FT-920 CAT Controller Software
Introduction: This computer control program is specifically designed for the Yaesu FT-920 transceiver. Although, the command set is similar to some other Yaesu models, using this program with those radios could cause harm to the radio. While the look of the program is similar to the front panel of the 920, a complete reproduction of the radios front panel was never intended. To do that would require a high magnitude of graphics processing and that would cause timing problems with the polling routine to get data from the radio.
Yaesu makes some very fine radios, and the 920 was one of the best in it's class, but Yaesu's documentation, from the owners manual to the computer control interface is extremely pathetic; and what is documented is not always correct. Computer control of the radios memories is a perfect example. The controls work correctly on a certain series of serial numbers. Sending those documented commands to radios not in that serial number series, such as mine, causes the radio to do strange things and will require a soft reboot. Therefore, the memory implementation in this program is done using an external database.
This program assumes you are using RS232 serial communications between the radio and computer. If your computer only has USB ports, then you will need to use a USB to Serial converter and load the driver software that will create the pseudo serial port. The only thing the operator is required to do is select the COM port and a polling rate. The radio only supports 4800 baud, 8 bit, no parity and 2 stop bits with no flow control. That is automatically set in the software.
Getting Started: When the program is first launched, you will have a dark display. The PWR button will toggle the display on and off. If you are connected to the radio when you click the PWR button, it will automatically disconnect the serial port and return it to the computer for use by other programs. NOTE: The PWR button DOES NOT power and de-power the actual radio as there is no command set for that function as with other Yaesu models. Make sure the radio is ON and you have CAT enabled in the radios menu (for those radios that include that menu item).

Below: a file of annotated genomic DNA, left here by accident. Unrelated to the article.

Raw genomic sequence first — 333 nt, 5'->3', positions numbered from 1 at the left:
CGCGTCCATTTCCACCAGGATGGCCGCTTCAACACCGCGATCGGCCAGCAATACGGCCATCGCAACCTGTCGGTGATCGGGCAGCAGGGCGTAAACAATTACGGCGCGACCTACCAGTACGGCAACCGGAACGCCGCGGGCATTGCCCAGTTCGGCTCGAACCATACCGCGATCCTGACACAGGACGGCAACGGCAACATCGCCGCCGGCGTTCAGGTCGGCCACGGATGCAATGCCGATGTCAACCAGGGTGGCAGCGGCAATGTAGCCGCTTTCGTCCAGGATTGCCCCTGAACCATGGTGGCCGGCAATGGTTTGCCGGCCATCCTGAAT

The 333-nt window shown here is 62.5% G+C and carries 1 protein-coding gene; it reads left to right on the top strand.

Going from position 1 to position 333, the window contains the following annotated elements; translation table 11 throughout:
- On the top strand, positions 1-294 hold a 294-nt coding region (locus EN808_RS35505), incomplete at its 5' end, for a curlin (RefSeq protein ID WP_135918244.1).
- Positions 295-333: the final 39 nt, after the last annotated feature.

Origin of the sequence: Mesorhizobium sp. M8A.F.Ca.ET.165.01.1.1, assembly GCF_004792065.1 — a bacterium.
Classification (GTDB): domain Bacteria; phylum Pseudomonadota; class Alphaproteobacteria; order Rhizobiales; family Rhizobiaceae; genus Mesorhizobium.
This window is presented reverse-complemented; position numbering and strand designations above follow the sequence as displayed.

Select the COM port from the selection box. This selection will remain persistent with each restart of the program until you change it. Select a poll rate from the selection box. These values are in milliseconds. Any value from 250 to 1500 can be selected. The ideal selection is between 250 and 750. At 250, the radio will be polled 4 time a second and will provide an almost real-time response for the display of the S-Meter. The downside: on slower computers, it may be difficulty interrogating mouse selections on the radios buttons and controls. If that is the case, increase the polling rate to find a happy medium. The rate you select will be stored and recalled on the next program restart. You will also find that faster polling rates will cause an increase in CPU use. The program author has found 750 ms to be an ideal value for my hardware and still get a good S-Meter response.
At the lower right of the meter display you will see a number such as 263 ms. This number represent the amount of time in milliseconds it takes to send the commands to the radio, get the data and process the data one time – poll cycle. Do not set you polling rate to anything less than the number you see here. Depending on you system you may see this number increase from time to time. This is normal and represents the threading processes that take place in a computer. My recommendation is to initially set your polling rate to 1000 ms and let the radio poll for a couple of minutes and get an idea what your average poll cycle is. Double the number and use that as a polling rate. In most installation I would expect your poll cycle to be less than 325 ms.
The CAT button will connect the program to the radio and start polling the radio for data and displaying it. The CAT button will illuminate green to let you know the radio is connected and polling. Clicking the CAT button again will stop all polling and disconnect the computer from the radio. If you find you need to adjust the polling rate, it can only be done in this disconnected state.